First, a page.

Clinical Considerations

None Today

Official Reporting for November 24, 2020

World Health Organization

Weekly Epi Update November 20, 2020

Confirmed Cases: 58 425 681

Deaths: 1 385 218


Confirmed Cases: 58 767 143

Deaths: 1 388 661

Johns Hopkins

Confirmed Cases: 59,106,877
Deaths: 1,395,176

Centers for Disease Control and Prevention (CDC)

Total cases: 12,175,921 (+147,840 New Cases)
Total deaths: 255,958 (+882 New Deaths)

Surveillance Headlines


It’s not just the Midwest: The U.S. outbreak is accelerating all over the map – New York Times

Minnesota: ‘No beds anywhere’: hospitals strained to limit by COVID-19 – Star Tribune



Pakistan: Pauses in-person learning until January 2021 – New York Times

South Korea: Faces New, Challenging Rise In Coronavirus Infections – NPR


Science and Tech

Coronaviruses closely related to the pandemic virus discovered in Japan and Cambodia – Nature

The viruses, both found in bats stored in laboratory freezers, are the first SARS-CoV-2 relatives to be found outside China.


FDA OKs Monoclonal Antibody Cocktail for Less Severe COVID-19 – MedPageToday

The FDA authorized use of Regeneron’s REGN-COV2 intravenous monoclonal antibody cocktail — now sporting the generic names casirivimab and imdevimab — for treating mild to moderate COVID-19 in patients at high risk of progressing to severe disease, the agency said late Saturday.

Regeneron Antibody Cocktail For Covid-19 Coronavirus Gets FDA Emergency Use Authorization – Forbes

That could be Regeneron Pharmaceuticals’ reaction to Saturday’s news about their product REGEN-CoV2, the antibody cocktail that U.S. President Donald Trump received at Walter Reed Medical Center when he recently had Covid-19. This combination of casirivimab and imdevimab has now received an Emergency Use Authorization (EUA) from the U.S. Food and Drug Administration (FDA) to treat mild to moderate Covid-19. In order to receive the treatment, patients should be at least 12 years old and 40 kg in weight. Forty kilograms is about 88 pounds or four-fifths the weight of an octopus just in case you are wondering.


AstraZeneca becomes the third major vaccine developer to announce promising results – New York Times

The drugmaker AstraZeneca announced on Monday that an early analysis of some of its late-stage clinical trials, conducted in the United Kingdom and Brazil, showed that its coronavirus vaccine was 70.4 percent effective in preventing Covid-19, suggesting that the world could eventually have at least three working vaccines — and more supply — to help curb the pandemic.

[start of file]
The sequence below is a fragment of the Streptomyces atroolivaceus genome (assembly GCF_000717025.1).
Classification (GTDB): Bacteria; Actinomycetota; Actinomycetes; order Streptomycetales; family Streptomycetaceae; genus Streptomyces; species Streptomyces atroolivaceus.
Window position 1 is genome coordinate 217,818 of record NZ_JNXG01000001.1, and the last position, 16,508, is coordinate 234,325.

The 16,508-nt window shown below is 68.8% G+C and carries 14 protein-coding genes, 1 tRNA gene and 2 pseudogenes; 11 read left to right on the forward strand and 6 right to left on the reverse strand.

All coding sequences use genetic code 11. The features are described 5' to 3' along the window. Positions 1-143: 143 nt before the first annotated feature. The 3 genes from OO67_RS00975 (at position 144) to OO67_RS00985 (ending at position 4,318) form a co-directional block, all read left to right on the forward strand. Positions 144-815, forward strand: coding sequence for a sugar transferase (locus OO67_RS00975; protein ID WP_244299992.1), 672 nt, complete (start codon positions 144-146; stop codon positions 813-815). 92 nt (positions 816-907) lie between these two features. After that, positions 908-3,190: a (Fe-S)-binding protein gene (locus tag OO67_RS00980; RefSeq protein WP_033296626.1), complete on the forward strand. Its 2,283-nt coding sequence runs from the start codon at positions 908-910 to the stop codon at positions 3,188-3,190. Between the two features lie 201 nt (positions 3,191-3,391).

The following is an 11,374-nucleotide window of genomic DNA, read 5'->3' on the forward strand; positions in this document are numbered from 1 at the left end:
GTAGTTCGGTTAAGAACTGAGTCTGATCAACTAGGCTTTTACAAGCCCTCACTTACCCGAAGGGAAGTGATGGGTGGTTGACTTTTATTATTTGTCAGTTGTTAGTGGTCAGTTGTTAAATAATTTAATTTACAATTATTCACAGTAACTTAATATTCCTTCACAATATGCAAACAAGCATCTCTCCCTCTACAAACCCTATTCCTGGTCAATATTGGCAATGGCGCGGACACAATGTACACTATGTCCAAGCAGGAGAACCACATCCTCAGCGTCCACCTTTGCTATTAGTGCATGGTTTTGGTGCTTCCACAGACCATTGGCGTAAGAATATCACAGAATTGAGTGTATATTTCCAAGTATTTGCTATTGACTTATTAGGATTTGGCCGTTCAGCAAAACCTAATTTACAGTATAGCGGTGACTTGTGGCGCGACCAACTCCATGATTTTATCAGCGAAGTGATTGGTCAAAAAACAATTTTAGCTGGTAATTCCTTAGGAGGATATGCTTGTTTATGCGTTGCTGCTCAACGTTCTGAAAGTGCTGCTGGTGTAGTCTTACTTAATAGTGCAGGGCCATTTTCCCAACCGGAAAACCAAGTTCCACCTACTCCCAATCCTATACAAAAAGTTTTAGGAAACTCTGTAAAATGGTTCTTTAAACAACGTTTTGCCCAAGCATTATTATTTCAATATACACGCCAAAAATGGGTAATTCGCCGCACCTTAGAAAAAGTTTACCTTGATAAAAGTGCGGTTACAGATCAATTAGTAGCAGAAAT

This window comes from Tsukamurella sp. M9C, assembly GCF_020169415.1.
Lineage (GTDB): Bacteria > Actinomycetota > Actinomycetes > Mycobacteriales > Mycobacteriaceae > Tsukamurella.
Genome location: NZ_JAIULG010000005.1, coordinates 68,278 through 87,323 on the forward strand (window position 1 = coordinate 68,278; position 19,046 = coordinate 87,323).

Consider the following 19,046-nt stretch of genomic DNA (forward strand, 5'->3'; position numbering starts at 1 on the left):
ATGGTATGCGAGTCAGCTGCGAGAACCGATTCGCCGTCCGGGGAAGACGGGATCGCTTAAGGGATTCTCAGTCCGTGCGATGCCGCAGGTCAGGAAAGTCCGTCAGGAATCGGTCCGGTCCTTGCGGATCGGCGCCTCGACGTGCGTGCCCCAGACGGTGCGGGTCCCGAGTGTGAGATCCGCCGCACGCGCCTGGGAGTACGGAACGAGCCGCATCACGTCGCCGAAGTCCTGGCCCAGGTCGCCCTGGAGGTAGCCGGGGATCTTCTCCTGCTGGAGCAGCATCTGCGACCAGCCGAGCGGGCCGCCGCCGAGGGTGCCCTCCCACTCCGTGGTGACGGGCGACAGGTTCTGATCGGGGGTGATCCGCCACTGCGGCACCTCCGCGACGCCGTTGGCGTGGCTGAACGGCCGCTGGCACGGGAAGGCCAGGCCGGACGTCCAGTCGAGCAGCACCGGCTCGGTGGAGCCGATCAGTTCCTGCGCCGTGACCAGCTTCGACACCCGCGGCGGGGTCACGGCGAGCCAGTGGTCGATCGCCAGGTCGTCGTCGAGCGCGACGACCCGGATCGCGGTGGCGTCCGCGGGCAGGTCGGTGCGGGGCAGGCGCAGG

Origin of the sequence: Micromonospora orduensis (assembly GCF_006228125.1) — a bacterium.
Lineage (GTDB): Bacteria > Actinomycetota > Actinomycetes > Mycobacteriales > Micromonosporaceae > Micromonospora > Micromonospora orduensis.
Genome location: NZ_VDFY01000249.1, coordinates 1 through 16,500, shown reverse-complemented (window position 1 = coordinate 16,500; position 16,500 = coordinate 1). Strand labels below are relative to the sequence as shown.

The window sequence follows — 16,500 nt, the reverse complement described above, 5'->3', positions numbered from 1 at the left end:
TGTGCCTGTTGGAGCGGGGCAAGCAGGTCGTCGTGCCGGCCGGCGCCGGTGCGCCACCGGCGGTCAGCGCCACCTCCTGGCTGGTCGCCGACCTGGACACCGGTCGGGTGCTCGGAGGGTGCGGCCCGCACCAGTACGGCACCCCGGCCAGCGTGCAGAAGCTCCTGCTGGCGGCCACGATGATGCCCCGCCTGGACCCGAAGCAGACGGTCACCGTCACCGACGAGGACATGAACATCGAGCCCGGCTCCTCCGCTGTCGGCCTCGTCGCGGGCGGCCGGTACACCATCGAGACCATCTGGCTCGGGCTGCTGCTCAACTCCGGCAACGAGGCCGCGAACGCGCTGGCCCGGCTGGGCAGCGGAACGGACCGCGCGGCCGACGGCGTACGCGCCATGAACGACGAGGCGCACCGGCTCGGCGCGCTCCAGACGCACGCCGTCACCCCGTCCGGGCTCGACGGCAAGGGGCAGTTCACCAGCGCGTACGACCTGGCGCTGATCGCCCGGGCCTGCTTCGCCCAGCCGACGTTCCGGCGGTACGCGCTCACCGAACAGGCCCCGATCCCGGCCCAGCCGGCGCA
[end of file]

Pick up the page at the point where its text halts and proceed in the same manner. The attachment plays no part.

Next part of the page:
Pfizer wants authorization to start distributing its vaccine by Christmas – MIT Tech Review

Pfizer will apply for emergency permission to distribute its covid-19 vaccine in the US and is ready to start shipping the shots within “hours” of getting a government green light, the firm said today. It is the first such application from any of the makers of covid-19 vaccines that are currently in development.

A C.D.C. advisory group discussed which Americans should get vaccines first – New York Times

An expert committee charged with deciding which Americans should be first in line for a coronavirus vaccine met on Monday afternoon to discuss a number of questions before it votes — likely by mid-December — on final recommendations for the Centers for Disease Control and Prevention

UNICEF planning ‘mammoth operation’ to deliver COVID-19 vaccines – UN News

The UN Children’s Fund (UNICEF) is working with more than 350 partners, including major airlines, shipping lines and logistics associations from around the world, to deliver COVID-19 vaccines to over 92 countries, as soon as doses become available, the agency said on Monday.

Psychological and Sociological Impact

What We Like About Pandemic Shopping – New York Times

This year might have forever changed shopping for American consumers, store workers and retailers. More of us are getting goods delivered, and we’re buying more cars, exercise equipment and ham and spending less on plane tickets and restaurant meals.

Published Research

11 vital coronavirus research findings you should know about – AMA

Comprehensive health assessment three months after recovery from acute COVID-19 – Clinical Infectious Diseases

Misinformation, Disinformation, and Conspiracy Theories

In race for coronavirus vaccine, Russia turns to disinformation – Politico

Since the summer, Moscow has conducted a global disinformation campaign aimed at both undermining vaccines produced in the West and promoting its own rival product, particularly to countries across the developing world, according to interviews with four national and European Union disinformation experts and a review of Kremlin-backed media outlets by POLITICO.

Coping in 2020

The Miami Pandemic Art Project – University of Florida